Discover the Association for Psychological Science

“The 26th APS Annual Convention will begin on Thursday, May 22, 2014, and will end on Sunday, May 25, 2014.”

March 1, 2014

readings in psychology for 1 march 2014 @PsychScience

 

springIShere

 

Well, spring is finally here… in California!

Here is what we are reading today:

“Google Glass, the tech giant’s experimental eyewear-based computer, may soon give epidemiologists a faster and more reliable way to track infections and other diseases. Researchers report online today in ACS Nano that they’ve created an app that allows Google Glass wearers to snap pictures of common immunology-based diagnostic tests and immediately beam those images back to a central computer server.”

“A couple weeks earlier a team of researchers led by Diana Reiss and Preston Foerder, then at City University New York, had visited Kandula’s home at the National Zoo in Washington D.C. They placed sticks and sturdy cubes around the yard and strung a kind of pulley system similar to a laundry line between the roof of the elephant house and a tree….”

“For human beings, feelings of romantic love and sexual desire are often intertwined in complex ways. Recent work by neuroscientists, however, has pointed out ways these two feelings are actually different.”

“Bill Watterson went back to the drawing board for one more round.

The celebrated but reclusive Calvin and Hobbes creator agreed to illustrate the movie poster for a feature-length documentary about comics titled Stripped. The film tells the story of the decline of newspapers and how it’s affecting the medium of strip comics. Watterson also gave a rare audio interview for the film.”

“Professors Pradeep G. Bhide and Jinmin Zhu have found evidence that ADHD associated with nicotine can be passed across generations. In other words, your child’s ADHD might be an environmentally induced health condition inherited from your grandmother, who may have smoked cigarettes during pregnancy a long time ago. And the fact that you never smoked may be irrelevant for your child’s ADHD.”

“Bisphenol A is a chemical that is used in a wide variety of consumer products and exhibits hormone-like properties. Fetuses, infants, children or adults exposed to the chemical have been shown to exhibit numerous abnormalities, including cancer, as well as reproductive, immune and brain-behavior problems.”

“So the scientists turned to human embryonic stem cells. Co-authors Dr. Zev Rosenwaks, director and physician-in-chief of the Ronald O. Perelman and Claudia Cohen Center for Reproductive Medicine and director of the Stem Cell Derivation Laboratory of Weill Cornell Medical College, and Dr. Nikica Zaninovic, assistant professor of reproductive medicine, generated stem cell lines from donated embryos that tested positive for fragile X syndrome.”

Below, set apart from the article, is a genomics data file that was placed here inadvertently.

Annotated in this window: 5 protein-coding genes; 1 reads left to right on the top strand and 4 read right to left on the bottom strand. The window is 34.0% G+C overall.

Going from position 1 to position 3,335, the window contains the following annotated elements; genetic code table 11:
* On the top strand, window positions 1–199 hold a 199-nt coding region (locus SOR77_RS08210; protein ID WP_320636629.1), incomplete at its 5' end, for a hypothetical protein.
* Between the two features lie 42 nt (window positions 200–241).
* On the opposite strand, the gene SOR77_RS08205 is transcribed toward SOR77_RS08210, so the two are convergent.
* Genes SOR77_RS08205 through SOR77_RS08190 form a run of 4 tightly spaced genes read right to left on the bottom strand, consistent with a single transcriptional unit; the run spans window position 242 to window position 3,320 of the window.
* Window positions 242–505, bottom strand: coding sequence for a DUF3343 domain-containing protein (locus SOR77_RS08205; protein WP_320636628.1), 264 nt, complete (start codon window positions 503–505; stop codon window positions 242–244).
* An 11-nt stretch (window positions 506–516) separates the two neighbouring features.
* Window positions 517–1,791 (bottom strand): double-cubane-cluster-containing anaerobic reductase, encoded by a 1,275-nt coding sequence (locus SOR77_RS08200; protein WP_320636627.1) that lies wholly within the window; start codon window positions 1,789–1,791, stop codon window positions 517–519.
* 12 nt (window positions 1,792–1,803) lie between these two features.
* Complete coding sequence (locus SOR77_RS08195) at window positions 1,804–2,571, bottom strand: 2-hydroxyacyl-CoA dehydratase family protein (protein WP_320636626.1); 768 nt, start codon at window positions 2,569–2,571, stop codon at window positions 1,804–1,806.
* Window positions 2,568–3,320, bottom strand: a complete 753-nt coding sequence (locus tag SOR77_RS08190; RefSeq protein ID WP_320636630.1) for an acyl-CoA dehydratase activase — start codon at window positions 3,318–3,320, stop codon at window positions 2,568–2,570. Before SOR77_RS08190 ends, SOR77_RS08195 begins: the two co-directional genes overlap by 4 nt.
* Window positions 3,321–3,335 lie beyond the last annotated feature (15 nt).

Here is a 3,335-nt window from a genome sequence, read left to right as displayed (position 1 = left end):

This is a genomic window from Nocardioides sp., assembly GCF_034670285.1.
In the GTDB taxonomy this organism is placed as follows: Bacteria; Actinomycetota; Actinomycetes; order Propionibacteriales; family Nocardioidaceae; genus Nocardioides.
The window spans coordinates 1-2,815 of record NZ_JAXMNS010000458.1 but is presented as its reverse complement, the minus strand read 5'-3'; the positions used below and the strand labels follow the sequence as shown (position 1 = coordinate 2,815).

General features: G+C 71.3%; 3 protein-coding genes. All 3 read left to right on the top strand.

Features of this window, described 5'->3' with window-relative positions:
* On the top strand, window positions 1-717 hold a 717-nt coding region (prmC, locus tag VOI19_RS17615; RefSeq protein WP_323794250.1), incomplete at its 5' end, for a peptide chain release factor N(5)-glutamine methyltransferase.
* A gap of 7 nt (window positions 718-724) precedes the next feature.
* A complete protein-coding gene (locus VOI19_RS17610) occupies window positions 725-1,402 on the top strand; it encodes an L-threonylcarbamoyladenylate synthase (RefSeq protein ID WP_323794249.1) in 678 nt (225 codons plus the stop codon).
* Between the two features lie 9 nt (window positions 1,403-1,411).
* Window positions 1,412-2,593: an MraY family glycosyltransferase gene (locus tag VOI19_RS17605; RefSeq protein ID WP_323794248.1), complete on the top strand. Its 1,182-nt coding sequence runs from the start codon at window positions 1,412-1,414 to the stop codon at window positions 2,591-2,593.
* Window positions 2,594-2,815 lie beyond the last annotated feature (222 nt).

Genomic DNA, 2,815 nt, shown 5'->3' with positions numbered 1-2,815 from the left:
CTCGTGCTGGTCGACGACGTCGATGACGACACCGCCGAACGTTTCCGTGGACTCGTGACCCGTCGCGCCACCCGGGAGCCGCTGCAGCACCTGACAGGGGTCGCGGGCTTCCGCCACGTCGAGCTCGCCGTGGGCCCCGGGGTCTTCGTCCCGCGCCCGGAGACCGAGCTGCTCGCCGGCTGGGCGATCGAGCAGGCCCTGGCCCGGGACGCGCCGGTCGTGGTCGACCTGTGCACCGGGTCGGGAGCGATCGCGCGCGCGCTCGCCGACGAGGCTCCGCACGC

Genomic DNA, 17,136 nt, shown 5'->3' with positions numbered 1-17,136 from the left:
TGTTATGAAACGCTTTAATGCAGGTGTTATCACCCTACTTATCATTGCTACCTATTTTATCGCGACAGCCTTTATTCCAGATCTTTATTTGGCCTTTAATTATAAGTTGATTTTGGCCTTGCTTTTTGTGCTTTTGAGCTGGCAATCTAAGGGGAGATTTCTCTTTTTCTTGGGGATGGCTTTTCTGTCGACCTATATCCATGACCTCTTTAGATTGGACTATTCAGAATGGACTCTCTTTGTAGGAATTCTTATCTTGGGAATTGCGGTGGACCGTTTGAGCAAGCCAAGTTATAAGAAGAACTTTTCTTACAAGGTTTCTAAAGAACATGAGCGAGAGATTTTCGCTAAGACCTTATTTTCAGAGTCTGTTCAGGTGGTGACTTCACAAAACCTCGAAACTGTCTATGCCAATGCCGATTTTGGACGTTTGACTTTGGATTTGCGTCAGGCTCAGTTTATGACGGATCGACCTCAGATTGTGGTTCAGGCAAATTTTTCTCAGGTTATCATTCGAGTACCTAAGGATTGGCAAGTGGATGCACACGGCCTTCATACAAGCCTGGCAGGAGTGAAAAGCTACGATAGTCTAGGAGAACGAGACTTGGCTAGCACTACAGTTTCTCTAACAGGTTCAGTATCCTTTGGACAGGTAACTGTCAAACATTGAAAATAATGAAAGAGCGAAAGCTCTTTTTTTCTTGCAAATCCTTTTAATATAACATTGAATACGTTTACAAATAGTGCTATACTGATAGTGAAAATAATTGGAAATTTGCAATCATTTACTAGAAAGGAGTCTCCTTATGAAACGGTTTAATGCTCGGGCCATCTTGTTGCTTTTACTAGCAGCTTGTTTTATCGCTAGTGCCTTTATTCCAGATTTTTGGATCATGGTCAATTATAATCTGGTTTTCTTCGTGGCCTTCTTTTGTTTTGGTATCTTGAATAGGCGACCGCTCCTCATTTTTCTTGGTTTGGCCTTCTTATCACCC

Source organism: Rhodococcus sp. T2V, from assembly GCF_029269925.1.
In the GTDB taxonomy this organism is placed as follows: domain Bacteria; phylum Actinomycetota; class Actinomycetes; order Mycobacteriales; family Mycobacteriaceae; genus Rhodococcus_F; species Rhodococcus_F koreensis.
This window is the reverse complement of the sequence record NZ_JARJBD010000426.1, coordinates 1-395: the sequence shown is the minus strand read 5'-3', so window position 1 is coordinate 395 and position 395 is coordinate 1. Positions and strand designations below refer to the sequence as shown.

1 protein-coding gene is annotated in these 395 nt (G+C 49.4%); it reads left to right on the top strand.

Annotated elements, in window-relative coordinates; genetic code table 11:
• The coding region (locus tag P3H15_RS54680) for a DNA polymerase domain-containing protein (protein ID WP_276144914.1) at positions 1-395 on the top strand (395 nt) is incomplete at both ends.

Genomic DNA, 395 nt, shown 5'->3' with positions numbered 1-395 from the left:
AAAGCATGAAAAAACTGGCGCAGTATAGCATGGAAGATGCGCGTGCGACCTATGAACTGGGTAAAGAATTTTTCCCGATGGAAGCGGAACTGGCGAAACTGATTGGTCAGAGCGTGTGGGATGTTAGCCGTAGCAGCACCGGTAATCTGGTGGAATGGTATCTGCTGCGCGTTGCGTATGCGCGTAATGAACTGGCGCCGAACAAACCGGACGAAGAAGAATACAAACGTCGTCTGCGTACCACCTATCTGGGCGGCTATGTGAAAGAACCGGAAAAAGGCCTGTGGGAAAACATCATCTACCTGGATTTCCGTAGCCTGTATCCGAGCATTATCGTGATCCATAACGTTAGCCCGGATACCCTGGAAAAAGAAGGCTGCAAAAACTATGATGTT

“”One of the major problems with the nervous system is that it doesn’t regenerate very well after injury,” said Chay Kuo, M.D., Ph.D., the George W. Brumley assistant professor of cell biology, neurobiology and pediatrics. “Neurons don’t multiply, so when they’re injured, there’s a loss of function. We’d like to know how to get it back.””

“The researchers were looking for these noncoding genes, Kosik continued, because as organisms become more complex through evolution, the number of these noncoding genes has greatly expanded. “But the coding genes—the ones that make proteins—have really not changed very much,” he said. “The action has been in this noncoding area and what that part of the genome is doing is controlling the genes.””

“If you don’t listen closely to what patients with Wernicke’s aphasia are saying, you might not notice that it makes very little sense. Their speech “sounds” normal. 

Wernicke’s aphasia affects comprehension, usually for both written and oral language. Patients with this condition cannot repeat sentences they hear. They can’t understand what they hear. Surprisingly, they do not seem upset about their deficits.”

“A new study by Professor Jeff Bowers and colleagues at the University of Bristol argues that highly selective neural representations are well suited to co-activating multiple things, such as words, objects and faces, at the same time in short-term memory.”

“”Phantom-limb pain is very common in amputees,” said study researcher Max Ortiz Catalan, a doctoral student in biomedical engineering at Chalmers University of Technology, in Sweden. “Unfortunately, today there is no single treatment that works for everybody.””

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Quote to Ponder

It is not a lack of love,
but a lack of friendship
that makes unhappy marriages
-------- Nietzsche